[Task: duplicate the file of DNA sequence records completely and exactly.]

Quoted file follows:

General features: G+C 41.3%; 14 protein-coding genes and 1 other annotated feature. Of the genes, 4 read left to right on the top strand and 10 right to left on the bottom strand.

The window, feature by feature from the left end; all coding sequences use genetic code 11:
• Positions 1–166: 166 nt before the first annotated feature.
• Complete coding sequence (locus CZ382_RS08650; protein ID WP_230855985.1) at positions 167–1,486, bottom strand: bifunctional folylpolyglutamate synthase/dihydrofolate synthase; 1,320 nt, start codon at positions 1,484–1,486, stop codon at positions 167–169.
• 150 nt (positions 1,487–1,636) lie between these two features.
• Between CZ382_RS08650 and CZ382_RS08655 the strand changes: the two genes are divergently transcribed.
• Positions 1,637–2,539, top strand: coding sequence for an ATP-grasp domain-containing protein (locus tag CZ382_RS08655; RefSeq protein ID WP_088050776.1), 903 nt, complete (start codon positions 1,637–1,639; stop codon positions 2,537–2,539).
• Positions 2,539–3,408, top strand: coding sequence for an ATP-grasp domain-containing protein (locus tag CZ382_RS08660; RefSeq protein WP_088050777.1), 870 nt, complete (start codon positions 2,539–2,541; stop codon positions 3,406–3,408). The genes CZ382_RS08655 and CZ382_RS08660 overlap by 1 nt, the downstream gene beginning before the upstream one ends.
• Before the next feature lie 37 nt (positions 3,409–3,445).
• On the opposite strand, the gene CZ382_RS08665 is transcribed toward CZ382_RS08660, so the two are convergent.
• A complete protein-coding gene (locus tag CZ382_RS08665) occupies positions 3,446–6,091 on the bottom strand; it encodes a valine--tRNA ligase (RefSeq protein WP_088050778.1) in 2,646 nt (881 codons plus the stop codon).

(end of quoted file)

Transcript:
General features: G+C 41.3%; 14 protein-coding genes and 1 other annotated feature. Of the genes, 4 read left to right on the top strand and 10 right to left on the bottom strand.

The window, feature by feature from the left end; all coding sequences use genetic code 11:
• Positions 1–166: 166 nt before the first annotated feature.
• Complete coding sequence (locus CZ382_RS08650; protein ID WP_230855985.1) at positions 167–1,486, bottom strand: bifunctional folylpolyglutamate synthase/dihydrofolate synthase; 1,320 nt, start codon at positions 1,484–1,486, stop codon at positions 167–169.
• 150 nt (positions 1,487–1,636) lie between these two features.
• Between CZ382_RS08650 and CZ382_RS08655 the strand changes: the two genes are divergently transcribed.
• Positions 1,637–2,539, top strand: coding sequence for an ATP-grasp domain-containing protein (locus tag CZ382_RS08655; RefSeq protein ID WP_088050776.1), 903 nt, complete (start codon positions 1,637–1,639; stop codon positions 2,537–2,539).
• Positions 2,539–3,408, top strand: coding sequence for an ATP-grasp domain-containing protein (locus tag CZ382_RS08660; RefSeq protein WP_088050777.1), 870 nt, complete (start codon positions 2,539–2,541; stop codon positions 3,406–3,408). The genes CZ382_RS08655 and CZ382_RS08660 overlap by 1 nt, the downstream gene beginning before the upstream one ends.
• Before the next feature lie 37 nt (positions 3,409–3,445).
• On the opposite strand, the gene CZ382_RS08665 is transcribed toward CZ382_RS08660, so the two are convergent.
• A complete protein-coding gene (locus tag CZ382_RS08665) occupies positions 3,446–6,091 on the bottom strand; it encodes a valine--tRNA ligase (RefSeq protein WP_088050778.1) in 2,646 nt (881 codons plus the stop codon).